Congress Extends Small Business Loan Breaks

from the Grab-Your-Cash dept

On April 15, 2010, Congress passed and the President signed, H.R. 4851 Continuing Extension Act of 2010. This extends the Small Business Administration's loan adjustments program, started under the American Recovery and Reinvestment Act through May 31st.

This extension sets new guarantee levels at 90 percent on SBA 7(a) and 504 loans and reduces borrower fees for these loans as well. That is significantly more than the old guarantee of 75 percent. This is great news for small businesses. Banks are more likely to loan at a 90 percent guaranteed return than they would have before this and small businesses will be able to reduce their capital costs a bit.

But, as always with government programs, there are a couple of hitches. Loans that were taken before the extension was passed or that were funded under non-ARRA terms are not eligible for renegotiation. And since this program started, Congress has been slow in enacting the extensions -- recently, it's been a month-to-month process. This has caused the small business lending market to suffer from fitful starts and stops, which has made it difficult for many to plan appropriately for the loans they want. Congress needs to get its act together and extend the bill through the federal fiscal year (September 30, 2010) as proposed by the President and small business interest groups. Even so, applicants should be ready to deal with fast timelines, volumes of paperwork, and long wait times for approval from the SBA.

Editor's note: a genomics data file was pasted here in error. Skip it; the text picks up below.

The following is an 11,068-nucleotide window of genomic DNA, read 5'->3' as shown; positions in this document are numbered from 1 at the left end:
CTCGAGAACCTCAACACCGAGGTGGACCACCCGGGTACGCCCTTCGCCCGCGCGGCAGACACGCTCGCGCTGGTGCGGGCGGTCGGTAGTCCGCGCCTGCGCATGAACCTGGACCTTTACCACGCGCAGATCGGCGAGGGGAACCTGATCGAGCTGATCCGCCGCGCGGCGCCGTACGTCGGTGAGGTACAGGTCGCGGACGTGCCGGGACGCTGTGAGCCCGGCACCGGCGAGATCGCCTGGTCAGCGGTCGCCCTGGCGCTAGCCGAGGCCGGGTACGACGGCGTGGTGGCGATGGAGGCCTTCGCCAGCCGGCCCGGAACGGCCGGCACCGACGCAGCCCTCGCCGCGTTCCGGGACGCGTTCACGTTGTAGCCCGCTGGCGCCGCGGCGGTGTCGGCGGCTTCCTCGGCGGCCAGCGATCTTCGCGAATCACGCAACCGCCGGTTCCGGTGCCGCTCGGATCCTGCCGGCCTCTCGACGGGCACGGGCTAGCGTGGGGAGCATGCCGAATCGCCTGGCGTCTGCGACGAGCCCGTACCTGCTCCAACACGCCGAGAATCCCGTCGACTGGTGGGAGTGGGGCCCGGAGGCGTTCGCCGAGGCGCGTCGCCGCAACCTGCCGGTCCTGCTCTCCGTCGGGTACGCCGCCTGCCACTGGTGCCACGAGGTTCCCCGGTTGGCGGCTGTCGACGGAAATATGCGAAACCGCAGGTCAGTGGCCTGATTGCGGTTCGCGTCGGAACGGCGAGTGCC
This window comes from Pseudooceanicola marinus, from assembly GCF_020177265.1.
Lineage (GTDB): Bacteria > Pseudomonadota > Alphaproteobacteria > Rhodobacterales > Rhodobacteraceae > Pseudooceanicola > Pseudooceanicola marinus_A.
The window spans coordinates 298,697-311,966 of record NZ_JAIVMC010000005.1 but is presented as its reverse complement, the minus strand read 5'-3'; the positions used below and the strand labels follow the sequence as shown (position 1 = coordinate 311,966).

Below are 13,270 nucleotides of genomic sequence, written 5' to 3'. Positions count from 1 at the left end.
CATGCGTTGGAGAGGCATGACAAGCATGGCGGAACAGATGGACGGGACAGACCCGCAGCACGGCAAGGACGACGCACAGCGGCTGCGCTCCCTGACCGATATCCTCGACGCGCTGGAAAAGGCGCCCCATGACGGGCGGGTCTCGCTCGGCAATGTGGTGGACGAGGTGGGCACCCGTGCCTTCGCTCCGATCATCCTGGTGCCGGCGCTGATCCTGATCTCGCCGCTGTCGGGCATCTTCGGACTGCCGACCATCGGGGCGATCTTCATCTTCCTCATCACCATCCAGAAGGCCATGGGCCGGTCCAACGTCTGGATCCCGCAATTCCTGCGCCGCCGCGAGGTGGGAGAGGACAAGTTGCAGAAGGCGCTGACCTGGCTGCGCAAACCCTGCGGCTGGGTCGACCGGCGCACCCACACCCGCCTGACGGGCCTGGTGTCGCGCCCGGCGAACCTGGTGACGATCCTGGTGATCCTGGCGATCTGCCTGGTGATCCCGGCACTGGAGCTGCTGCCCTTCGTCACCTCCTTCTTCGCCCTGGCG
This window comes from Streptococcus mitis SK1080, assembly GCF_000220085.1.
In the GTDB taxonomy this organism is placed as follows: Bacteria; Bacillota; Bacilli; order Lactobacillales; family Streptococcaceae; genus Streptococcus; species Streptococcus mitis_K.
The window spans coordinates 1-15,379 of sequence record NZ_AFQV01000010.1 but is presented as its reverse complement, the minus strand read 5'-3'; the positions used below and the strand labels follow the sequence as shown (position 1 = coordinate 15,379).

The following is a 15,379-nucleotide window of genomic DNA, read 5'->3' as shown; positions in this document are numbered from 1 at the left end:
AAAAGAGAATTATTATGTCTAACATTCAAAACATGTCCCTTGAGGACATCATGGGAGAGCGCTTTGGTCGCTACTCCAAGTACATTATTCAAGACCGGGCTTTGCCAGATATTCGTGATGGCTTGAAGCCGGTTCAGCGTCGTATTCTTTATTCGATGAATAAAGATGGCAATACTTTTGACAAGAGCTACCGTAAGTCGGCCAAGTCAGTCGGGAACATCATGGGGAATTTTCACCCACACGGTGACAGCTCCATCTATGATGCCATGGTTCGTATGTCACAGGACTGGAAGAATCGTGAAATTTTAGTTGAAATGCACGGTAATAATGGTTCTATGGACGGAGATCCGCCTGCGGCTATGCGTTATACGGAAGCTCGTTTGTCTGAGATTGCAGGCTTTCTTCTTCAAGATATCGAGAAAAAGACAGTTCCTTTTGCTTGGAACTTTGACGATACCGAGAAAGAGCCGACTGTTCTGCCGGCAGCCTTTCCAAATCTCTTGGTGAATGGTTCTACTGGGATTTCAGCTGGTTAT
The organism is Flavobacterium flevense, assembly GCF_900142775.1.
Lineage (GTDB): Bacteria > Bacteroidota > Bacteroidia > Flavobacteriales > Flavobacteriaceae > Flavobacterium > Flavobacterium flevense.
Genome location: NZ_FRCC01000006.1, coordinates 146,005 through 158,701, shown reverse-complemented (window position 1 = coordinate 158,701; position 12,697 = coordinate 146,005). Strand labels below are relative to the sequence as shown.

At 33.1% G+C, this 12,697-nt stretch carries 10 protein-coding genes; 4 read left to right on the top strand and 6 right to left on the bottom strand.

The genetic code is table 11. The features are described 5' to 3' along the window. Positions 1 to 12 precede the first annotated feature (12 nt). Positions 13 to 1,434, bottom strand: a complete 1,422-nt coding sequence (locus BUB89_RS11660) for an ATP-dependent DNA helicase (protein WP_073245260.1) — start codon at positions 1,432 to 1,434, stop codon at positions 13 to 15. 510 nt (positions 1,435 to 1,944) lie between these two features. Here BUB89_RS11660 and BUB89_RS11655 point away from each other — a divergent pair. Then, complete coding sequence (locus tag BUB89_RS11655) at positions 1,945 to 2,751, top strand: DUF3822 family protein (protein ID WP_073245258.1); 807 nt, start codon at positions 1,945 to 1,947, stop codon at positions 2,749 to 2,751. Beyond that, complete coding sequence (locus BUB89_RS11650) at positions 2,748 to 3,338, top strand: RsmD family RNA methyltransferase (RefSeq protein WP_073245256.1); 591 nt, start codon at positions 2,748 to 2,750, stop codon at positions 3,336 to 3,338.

A 90 percent guarantee will certainly make many small business plans look like safer investments than they did even one year ago. The banks received their cash from Uncle Sam. Now's the time to get yours.

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